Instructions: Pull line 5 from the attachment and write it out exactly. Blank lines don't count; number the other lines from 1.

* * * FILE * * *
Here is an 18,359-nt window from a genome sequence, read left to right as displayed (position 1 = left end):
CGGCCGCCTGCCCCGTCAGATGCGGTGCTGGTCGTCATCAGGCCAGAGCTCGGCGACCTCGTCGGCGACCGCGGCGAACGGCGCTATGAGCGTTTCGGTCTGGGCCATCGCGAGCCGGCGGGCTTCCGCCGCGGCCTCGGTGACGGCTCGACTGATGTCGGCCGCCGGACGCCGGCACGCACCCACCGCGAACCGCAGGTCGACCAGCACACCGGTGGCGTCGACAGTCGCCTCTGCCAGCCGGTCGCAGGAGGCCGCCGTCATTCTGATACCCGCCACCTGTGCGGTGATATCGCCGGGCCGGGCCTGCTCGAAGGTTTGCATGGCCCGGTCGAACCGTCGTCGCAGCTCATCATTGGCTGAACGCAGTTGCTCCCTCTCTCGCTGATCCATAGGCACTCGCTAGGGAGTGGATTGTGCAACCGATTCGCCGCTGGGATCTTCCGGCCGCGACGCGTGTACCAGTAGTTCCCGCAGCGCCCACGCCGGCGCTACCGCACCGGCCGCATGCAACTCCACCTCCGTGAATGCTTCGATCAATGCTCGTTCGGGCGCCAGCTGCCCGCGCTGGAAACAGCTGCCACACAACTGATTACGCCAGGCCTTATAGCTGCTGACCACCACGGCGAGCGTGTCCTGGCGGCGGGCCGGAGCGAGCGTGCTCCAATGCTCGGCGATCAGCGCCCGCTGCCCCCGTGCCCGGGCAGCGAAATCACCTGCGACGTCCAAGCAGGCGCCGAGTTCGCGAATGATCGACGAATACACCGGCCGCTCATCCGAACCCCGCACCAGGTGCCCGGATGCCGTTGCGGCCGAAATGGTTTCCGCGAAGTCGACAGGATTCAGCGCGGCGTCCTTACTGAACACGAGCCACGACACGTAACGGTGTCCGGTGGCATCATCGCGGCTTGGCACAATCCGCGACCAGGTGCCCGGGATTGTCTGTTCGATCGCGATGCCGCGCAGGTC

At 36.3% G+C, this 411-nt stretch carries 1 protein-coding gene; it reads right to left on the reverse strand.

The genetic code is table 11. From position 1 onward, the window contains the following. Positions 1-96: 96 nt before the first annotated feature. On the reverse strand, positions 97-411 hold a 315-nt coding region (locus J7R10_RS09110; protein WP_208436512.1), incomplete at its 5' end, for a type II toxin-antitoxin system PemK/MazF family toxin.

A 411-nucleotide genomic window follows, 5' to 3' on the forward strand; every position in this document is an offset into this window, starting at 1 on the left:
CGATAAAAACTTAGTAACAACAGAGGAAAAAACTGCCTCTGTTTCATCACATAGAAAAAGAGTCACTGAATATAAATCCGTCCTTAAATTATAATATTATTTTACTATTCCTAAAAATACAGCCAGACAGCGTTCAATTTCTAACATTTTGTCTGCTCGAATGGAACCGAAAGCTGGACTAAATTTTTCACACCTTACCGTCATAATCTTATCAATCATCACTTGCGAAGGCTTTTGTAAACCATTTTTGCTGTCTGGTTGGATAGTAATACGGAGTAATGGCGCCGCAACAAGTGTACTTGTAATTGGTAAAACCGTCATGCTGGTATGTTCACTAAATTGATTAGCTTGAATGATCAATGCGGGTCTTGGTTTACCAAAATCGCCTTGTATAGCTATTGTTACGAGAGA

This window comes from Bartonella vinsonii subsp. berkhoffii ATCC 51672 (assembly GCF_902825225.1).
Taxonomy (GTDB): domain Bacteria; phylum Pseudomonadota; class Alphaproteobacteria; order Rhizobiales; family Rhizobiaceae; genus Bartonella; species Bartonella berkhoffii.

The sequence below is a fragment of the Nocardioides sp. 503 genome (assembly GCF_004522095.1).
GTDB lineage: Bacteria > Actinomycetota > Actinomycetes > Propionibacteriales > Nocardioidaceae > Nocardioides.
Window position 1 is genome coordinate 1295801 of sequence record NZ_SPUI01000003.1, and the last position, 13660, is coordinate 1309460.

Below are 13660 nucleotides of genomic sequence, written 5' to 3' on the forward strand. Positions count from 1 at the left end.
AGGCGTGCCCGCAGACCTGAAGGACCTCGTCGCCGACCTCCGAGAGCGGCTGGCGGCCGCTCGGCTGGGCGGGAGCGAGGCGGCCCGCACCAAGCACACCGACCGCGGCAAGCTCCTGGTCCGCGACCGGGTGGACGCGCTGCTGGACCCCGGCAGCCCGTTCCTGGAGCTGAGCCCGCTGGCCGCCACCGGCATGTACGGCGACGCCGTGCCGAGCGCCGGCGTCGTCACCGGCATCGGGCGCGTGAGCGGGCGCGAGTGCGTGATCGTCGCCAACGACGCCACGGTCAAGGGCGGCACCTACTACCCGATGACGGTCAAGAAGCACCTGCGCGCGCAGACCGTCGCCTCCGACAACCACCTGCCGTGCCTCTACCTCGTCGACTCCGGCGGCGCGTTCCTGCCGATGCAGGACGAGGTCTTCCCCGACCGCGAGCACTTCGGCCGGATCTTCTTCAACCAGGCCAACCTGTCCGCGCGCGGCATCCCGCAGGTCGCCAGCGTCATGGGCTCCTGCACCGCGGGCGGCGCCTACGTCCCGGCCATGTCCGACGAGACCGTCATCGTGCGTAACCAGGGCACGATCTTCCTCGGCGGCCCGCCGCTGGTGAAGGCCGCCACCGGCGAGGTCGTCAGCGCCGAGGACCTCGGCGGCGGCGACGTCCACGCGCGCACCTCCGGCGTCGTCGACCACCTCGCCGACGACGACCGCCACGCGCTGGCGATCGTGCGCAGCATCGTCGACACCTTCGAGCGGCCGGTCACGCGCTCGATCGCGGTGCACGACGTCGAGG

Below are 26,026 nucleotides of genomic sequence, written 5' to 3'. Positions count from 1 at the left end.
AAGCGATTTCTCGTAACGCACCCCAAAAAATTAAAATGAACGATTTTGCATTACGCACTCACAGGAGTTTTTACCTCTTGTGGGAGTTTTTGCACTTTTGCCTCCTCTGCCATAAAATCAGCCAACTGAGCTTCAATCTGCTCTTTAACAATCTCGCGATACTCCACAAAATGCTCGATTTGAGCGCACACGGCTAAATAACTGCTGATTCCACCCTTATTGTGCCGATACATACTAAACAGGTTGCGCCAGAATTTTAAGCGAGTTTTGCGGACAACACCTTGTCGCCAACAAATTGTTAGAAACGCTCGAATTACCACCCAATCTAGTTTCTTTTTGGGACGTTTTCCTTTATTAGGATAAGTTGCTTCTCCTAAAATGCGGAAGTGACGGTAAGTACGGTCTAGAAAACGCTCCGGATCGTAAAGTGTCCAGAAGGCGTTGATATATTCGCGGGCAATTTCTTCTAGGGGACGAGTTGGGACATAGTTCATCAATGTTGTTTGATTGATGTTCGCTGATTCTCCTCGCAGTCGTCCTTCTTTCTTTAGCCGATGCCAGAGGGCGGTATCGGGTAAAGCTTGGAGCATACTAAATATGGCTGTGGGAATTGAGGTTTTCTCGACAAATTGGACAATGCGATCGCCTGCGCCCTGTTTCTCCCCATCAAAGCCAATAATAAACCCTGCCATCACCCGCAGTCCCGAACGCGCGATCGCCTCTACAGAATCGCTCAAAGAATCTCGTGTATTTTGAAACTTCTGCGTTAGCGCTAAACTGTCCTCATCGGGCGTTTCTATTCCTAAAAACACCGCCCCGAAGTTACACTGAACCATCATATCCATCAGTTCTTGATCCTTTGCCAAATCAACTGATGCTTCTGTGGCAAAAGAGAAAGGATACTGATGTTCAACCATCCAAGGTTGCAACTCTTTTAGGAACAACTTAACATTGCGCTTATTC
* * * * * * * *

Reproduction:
A 411-nucleotide genomic window follows, 5' to 3' on the forward strand; every position in this document is an offset into this window, starting at 1 on the left: